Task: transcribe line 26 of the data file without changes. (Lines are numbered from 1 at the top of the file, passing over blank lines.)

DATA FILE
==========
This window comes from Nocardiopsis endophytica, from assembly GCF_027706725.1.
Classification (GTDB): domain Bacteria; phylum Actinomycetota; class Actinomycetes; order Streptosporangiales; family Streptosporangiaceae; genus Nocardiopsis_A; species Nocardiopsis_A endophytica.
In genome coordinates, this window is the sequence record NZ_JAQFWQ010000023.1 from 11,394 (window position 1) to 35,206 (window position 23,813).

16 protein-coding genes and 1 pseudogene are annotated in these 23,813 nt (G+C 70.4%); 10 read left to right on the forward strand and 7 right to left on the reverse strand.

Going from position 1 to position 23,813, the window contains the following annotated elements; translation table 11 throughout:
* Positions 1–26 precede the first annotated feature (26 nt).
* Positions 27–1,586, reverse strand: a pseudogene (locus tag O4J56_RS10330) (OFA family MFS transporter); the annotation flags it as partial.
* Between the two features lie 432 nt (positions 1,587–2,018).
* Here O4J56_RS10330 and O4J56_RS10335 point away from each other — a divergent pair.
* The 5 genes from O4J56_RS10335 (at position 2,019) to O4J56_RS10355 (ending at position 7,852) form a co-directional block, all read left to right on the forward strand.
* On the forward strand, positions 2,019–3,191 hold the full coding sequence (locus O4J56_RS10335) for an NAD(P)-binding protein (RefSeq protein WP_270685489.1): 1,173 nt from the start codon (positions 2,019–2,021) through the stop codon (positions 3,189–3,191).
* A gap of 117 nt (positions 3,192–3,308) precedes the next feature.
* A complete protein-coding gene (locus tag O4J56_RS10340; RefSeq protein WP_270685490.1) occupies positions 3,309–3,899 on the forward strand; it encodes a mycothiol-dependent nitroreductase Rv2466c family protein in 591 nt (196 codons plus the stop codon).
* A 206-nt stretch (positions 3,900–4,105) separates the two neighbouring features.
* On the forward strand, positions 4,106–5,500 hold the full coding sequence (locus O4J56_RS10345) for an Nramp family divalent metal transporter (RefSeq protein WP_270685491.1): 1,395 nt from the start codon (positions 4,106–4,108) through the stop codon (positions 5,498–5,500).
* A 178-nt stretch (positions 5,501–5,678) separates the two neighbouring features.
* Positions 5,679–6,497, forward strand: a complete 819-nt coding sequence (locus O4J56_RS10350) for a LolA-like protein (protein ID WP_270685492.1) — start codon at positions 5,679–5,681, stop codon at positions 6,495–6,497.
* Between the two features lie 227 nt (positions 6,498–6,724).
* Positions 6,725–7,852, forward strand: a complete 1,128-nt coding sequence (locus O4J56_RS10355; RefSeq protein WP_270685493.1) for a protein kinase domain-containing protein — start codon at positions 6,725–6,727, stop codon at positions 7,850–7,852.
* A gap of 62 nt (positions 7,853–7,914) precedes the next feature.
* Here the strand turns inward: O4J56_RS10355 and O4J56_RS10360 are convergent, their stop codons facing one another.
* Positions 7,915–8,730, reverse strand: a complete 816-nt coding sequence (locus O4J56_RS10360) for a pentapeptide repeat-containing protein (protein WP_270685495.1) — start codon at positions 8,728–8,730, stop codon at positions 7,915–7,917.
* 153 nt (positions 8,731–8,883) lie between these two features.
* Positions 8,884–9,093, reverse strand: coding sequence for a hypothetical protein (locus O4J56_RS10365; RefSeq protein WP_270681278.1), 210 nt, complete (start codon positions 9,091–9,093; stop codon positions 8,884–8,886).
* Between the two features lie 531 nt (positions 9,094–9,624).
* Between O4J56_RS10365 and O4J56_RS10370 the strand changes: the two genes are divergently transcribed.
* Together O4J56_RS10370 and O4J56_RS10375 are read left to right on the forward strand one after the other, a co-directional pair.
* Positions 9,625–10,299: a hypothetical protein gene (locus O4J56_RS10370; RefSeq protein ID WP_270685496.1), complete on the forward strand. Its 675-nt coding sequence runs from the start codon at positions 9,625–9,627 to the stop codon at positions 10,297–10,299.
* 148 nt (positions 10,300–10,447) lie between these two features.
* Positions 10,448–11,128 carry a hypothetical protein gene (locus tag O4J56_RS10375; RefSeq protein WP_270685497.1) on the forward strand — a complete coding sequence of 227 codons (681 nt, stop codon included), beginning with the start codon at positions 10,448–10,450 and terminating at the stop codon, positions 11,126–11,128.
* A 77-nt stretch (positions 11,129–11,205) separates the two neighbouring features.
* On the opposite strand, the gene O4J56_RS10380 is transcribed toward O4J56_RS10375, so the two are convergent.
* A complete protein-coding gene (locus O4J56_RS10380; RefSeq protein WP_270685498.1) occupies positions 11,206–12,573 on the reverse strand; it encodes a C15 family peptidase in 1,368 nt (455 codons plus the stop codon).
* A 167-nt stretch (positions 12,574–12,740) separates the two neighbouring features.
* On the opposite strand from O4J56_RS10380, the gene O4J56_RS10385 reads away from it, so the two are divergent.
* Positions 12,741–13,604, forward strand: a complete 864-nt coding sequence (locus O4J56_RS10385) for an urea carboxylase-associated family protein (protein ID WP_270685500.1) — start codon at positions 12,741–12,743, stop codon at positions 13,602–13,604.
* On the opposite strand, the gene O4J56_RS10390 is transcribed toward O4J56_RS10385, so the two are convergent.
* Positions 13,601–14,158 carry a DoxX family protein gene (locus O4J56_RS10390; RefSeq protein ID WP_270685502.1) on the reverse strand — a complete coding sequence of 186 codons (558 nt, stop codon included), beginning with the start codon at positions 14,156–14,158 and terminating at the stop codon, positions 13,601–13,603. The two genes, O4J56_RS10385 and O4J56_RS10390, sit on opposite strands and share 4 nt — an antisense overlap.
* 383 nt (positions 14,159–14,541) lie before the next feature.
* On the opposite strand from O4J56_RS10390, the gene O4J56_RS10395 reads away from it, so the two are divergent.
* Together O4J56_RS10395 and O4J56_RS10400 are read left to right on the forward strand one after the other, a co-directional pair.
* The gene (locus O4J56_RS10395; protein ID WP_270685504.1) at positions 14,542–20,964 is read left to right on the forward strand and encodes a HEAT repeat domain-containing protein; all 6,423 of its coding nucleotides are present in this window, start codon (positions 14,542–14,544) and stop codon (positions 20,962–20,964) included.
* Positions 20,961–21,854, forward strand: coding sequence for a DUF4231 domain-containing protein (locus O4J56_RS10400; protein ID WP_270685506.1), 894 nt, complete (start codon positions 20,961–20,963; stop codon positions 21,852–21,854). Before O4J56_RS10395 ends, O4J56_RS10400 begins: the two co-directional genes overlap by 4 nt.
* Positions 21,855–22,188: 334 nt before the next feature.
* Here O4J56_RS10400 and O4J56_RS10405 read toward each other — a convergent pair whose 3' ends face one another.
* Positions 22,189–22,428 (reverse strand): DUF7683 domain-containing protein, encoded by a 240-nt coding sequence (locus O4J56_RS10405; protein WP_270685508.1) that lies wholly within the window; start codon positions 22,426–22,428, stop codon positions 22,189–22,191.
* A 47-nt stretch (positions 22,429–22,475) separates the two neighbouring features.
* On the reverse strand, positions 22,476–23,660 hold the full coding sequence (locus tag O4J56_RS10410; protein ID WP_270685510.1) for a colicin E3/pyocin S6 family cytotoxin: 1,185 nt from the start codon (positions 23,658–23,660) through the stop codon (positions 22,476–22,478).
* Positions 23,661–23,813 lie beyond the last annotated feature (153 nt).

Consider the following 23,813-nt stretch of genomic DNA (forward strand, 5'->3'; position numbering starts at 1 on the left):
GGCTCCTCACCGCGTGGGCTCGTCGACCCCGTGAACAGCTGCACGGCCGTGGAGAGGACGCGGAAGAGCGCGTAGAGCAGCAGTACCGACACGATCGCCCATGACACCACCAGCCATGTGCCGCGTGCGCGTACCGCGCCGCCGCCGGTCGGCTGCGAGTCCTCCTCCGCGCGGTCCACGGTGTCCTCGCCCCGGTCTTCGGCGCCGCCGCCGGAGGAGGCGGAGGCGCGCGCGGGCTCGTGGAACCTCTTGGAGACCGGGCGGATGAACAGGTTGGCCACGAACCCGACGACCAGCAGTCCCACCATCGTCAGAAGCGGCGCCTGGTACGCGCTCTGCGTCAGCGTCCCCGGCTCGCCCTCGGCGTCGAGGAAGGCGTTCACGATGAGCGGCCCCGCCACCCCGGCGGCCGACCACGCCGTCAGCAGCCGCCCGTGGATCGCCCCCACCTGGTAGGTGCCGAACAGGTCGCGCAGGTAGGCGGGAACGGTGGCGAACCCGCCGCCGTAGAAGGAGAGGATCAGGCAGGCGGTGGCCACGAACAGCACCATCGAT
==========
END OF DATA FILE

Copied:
* Between O4J56_RS10365 and O4J56_RS10370 the strand changes: the two genes are divergently transcribed.